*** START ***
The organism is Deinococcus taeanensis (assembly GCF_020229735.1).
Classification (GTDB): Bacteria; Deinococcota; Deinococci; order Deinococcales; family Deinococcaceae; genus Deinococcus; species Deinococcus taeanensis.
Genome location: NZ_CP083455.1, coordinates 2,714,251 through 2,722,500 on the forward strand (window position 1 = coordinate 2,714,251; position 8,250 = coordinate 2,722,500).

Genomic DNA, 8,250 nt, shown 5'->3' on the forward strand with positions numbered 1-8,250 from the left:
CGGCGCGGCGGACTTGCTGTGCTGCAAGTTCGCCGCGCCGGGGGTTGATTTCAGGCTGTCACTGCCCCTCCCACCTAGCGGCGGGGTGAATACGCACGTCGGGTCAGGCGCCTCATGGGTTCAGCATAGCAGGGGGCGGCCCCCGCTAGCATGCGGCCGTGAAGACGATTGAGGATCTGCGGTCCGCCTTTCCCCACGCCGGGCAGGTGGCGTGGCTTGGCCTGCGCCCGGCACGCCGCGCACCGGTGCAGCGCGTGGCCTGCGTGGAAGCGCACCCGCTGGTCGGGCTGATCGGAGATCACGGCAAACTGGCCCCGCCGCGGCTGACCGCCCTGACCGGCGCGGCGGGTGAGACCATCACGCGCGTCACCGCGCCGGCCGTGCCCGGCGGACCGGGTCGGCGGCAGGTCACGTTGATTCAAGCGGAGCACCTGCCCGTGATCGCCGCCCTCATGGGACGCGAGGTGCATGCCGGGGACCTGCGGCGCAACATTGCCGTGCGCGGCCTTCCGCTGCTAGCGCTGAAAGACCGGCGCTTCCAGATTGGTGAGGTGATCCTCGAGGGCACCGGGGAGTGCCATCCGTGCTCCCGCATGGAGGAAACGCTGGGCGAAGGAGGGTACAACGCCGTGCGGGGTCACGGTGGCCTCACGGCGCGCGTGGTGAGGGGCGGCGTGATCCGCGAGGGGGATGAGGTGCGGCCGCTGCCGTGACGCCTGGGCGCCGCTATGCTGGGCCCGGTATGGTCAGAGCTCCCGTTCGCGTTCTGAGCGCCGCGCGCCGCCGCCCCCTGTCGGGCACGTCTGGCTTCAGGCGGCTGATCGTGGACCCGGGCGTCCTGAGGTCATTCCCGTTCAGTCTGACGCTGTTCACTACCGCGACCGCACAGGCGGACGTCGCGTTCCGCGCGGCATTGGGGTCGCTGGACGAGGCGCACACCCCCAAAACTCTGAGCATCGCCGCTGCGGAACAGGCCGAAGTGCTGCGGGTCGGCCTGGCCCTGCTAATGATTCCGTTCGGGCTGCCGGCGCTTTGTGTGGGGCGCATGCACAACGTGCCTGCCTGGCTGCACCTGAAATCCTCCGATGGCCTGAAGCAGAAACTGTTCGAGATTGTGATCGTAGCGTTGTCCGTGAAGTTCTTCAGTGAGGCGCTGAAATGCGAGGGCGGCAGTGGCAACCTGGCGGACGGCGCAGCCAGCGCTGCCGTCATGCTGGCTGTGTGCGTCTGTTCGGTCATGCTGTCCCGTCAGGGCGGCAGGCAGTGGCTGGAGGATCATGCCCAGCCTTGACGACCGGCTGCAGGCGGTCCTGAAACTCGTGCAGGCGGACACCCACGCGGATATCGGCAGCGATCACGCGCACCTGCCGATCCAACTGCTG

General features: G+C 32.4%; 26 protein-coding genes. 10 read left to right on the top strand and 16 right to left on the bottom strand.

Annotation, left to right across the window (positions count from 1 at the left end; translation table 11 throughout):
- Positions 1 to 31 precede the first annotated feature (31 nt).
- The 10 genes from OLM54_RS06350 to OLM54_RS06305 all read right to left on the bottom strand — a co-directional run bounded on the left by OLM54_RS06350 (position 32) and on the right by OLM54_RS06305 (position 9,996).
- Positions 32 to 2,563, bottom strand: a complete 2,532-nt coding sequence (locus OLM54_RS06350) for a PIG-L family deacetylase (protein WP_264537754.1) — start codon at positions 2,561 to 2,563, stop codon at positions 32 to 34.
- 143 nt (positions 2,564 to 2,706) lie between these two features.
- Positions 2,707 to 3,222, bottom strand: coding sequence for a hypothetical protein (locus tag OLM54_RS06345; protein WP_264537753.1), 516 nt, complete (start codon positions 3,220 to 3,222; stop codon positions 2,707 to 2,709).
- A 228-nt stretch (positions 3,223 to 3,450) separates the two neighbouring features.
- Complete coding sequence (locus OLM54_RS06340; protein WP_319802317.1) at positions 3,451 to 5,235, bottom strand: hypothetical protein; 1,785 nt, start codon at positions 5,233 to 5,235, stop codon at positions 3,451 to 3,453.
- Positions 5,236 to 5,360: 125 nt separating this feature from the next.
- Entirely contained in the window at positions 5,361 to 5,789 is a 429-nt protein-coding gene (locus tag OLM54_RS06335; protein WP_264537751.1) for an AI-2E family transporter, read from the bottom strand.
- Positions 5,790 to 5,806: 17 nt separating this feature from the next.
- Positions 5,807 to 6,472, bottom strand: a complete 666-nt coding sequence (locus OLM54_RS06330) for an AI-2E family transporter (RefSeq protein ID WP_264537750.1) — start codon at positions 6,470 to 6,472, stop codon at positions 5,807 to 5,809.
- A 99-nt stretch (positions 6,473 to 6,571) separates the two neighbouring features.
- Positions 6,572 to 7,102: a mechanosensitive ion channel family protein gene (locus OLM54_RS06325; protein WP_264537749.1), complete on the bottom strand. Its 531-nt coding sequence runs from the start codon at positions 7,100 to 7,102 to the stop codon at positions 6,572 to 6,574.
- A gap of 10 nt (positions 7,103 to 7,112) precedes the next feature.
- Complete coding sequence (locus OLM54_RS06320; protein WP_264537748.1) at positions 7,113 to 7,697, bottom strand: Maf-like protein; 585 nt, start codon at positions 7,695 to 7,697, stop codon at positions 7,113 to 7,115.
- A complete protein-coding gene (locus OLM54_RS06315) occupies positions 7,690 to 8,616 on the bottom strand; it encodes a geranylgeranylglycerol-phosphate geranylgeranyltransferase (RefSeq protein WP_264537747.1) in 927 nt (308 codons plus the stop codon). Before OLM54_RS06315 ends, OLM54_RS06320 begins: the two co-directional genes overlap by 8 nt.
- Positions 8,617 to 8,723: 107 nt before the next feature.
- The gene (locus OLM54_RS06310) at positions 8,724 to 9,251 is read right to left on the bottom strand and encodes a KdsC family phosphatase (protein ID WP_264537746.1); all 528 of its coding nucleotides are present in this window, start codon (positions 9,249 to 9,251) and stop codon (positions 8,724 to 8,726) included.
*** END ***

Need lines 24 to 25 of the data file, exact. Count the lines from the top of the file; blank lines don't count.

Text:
- Positions 8,617 to 8,723: 107 nt before the next feature.
- The gene (locus OLM54_RS06310) at positions 8,724 to 9,251 is read right to left on the bottom strand and encodes a KdsC family phosphatase (protein ID WP_264537746.1); all 528 of its coding nucleotides are present in this window, start codon (positions 9,249 to 9,251) and stop codon (positions 8,724 to 8,726) included.